Rocky Mountain Spotted Fever is a potentially serious tick-transmitted disease found in dogs across America. Here, our Northeast Veterinary team share some symptoms of this disease in dogs and detail its possible treatments.
What is Rocky Mountain Spotted Fever?
Rocky Mountain Spotted Fever (RMSF) is caused by a parasite called rickettsia rickettsii. This parasite is transmitted through the bite of tick which is carrying it. The American dog tick, the brown dog tick, and the Rocky Mountain wood tick can all carry RMSF.
An unfed tick must be attached to your dog for at least 10 hours for there to be a danger of transmitting the parasite to your dog. However, if the tick has already been fed, this time shortens to a mere 10 minutes after attaching to your dog.
What are the symptoms of Rocky Mountain Spotted Fever in dogs?
Symptoms of this disease commonly manifest between 2 and 14 days after a dog has been bitten by an infected tick. RMSF can be difficult to spot because many of its symptoms are found in other conditions common to dogs. Because of this, it is important to know whether or not your pet has been exposed to ticks recently in order to help your vet make an accurate diagnosis.
RMSF's symptoms can range from mild all the way to life-threatening! It can also affect any of the organs in your pet's body. Some of its most commons symptoms are:
- Swelling of the face or legs
- Loss of appetite
- Non-specific muscle pain
- Joint pain
- Enlarged lymph nodes
- Abdominal pain
About one in three affected dogs will experience spinal pain, seizures, balance problems, and lack of coordination among other central nervous system problems. Small hemorrhages in the skin can also be a symptom of RMSF.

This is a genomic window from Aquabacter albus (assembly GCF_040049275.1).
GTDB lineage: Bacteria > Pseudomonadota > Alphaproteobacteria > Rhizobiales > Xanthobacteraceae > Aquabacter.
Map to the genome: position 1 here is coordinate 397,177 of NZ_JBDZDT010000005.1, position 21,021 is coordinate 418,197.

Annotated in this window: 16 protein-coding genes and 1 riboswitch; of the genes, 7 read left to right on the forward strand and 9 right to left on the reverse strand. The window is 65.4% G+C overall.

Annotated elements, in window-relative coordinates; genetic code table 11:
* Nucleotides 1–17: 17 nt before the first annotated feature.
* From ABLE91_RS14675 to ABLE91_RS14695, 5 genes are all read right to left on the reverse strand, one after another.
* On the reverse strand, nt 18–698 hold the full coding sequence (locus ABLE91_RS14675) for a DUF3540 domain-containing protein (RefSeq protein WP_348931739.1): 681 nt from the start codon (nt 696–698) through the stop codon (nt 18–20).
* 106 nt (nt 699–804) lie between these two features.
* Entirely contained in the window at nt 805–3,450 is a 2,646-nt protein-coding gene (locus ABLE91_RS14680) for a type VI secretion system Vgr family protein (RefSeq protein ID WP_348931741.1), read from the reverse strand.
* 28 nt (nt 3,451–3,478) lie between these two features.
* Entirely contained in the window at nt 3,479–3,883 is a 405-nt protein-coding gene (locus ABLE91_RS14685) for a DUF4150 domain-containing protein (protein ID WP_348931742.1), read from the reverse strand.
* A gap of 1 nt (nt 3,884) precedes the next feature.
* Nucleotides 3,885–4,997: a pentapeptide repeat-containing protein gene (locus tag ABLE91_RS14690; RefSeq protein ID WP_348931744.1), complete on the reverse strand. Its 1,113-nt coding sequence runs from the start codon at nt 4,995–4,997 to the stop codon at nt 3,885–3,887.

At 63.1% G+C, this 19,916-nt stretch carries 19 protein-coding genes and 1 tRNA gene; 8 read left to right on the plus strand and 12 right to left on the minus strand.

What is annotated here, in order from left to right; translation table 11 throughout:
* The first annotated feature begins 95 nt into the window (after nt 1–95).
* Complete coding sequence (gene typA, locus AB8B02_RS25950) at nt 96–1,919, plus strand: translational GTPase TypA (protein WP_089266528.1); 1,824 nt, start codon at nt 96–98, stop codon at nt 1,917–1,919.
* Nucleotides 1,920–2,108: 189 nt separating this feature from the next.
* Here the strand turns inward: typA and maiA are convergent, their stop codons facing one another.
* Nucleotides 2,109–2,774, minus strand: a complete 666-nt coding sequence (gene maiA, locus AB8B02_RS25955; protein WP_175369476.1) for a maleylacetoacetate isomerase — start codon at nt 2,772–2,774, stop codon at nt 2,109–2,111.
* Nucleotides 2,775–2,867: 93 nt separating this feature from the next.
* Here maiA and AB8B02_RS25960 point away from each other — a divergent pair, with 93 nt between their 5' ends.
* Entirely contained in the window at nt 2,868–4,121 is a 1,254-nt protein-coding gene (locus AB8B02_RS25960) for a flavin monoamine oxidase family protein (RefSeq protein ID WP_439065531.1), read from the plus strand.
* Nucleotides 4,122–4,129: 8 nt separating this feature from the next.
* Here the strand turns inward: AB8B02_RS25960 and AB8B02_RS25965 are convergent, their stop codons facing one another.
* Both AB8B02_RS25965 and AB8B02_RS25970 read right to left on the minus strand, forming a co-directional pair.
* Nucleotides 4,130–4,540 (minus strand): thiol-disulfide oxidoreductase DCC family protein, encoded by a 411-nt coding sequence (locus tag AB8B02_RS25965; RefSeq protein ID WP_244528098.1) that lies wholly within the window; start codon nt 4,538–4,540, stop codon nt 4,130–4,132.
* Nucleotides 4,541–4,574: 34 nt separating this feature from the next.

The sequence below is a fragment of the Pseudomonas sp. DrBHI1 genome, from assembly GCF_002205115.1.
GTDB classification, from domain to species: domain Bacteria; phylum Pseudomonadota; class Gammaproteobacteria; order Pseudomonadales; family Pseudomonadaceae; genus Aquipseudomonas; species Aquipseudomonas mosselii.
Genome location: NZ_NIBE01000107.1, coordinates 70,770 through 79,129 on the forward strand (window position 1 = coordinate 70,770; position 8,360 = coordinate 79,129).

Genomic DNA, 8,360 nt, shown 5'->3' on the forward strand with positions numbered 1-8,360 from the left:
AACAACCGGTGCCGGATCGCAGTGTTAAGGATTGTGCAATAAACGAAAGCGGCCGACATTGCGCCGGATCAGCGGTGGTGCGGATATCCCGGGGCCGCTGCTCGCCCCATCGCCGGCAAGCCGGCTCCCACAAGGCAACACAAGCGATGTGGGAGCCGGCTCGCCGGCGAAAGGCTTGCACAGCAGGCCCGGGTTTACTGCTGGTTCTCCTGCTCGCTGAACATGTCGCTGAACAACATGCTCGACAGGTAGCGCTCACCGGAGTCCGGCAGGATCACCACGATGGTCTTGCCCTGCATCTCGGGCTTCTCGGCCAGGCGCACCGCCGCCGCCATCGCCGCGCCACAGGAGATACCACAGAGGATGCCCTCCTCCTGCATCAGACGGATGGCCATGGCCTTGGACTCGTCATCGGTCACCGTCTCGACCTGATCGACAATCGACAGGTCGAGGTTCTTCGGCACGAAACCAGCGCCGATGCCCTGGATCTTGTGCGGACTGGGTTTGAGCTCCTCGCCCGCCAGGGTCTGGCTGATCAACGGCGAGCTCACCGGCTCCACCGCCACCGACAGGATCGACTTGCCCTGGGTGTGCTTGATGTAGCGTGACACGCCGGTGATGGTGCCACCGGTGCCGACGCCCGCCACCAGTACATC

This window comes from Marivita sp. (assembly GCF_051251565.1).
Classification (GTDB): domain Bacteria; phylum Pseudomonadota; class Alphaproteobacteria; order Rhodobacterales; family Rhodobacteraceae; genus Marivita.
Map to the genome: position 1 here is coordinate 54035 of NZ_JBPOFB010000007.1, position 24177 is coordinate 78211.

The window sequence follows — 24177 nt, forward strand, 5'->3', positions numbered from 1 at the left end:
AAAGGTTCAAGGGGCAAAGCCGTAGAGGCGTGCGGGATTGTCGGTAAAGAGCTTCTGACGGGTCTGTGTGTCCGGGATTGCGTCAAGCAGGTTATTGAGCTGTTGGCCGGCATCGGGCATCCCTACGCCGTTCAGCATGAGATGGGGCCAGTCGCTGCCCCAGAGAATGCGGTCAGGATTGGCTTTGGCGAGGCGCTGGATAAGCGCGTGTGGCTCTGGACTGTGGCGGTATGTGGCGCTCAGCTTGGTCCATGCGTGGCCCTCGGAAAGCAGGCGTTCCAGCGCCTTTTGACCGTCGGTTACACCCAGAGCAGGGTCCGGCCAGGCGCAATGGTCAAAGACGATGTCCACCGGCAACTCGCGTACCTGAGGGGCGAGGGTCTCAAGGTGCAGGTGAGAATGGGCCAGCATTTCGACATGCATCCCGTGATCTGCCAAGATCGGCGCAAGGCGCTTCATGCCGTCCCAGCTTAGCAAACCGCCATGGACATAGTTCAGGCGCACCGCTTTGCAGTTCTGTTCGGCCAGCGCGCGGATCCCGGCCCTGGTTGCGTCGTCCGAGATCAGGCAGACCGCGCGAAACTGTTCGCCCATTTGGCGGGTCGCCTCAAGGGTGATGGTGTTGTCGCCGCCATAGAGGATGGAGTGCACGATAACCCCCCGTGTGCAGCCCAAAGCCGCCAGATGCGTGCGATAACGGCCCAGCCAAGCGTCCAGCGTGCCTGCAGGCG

How is Rocky Mountain Spotted Fever diagnosed in dogs?
Initially, your vet will determine whether your pup is experiencing any of the above symptoms. After that, they will perform a series of physical tests like blood tests and urinalyses.
Results such as anemia and abnormal white blood cell count can indicate RMSF, as can low protein and calcium levels alongside liver or kidney abnormalities.
How is Rocky Mountain Spotted Fever in dogs treated?
Most often, RMSF is treated with a round of antibiotics which will be prescribed to them by your vet. While most dogs express notable improvements in their condition after beginning the course of antibiotics, some dogs with more severe cases may not respond at all.
Some examples of antibiotics used to treat Rocky Mountain Spotted Fever are minocycline, tetracycline, and doxycycline. In severe cases, your dog may require a blood transfusion or other treatments to support their recovery.
What is the prognosis for dogs with Rocky Mountain Spotted Fever?
The prognosis for MSF is good if it has been identified in your dog and treated early. There tend to be few complications caused by the disease and often a case will result in lifelong immunity for a given dog.
However, Rock Mountain Spotted Fever that has gone undetected and untreated poses significant long-term health risks to your dog. A severe case of this disease can result in long-term bleeding disorders, kidney disease, or vasculitis.
How can I prevent my dog from getting Rocky Mountain Spotted Fever?
The best way to protect your dog against this disease is to limit their activity in tick-friendly and tick-infested areas. This is doubly true through the warmer months of the year.
If your dog has been outside in areas with high tick activity, make sure you inspect their body for these parasites very thoroughly and as soon as possible. The more quickly you are able to remove a tick from your companion, the better the chance that you have avoided infection.
Make sure you are protecting yourself as well. Avoid removing ticks barehanded to prevent your own infection. You can also use a special tool to remove the ticks safely for both you and your dog.
You can also administer preventative medication to your dog year-round. Not only will these medications help prevent Rocky Mountain Spotted Fever, but they will also target a whole host of other tick-borne illnesses.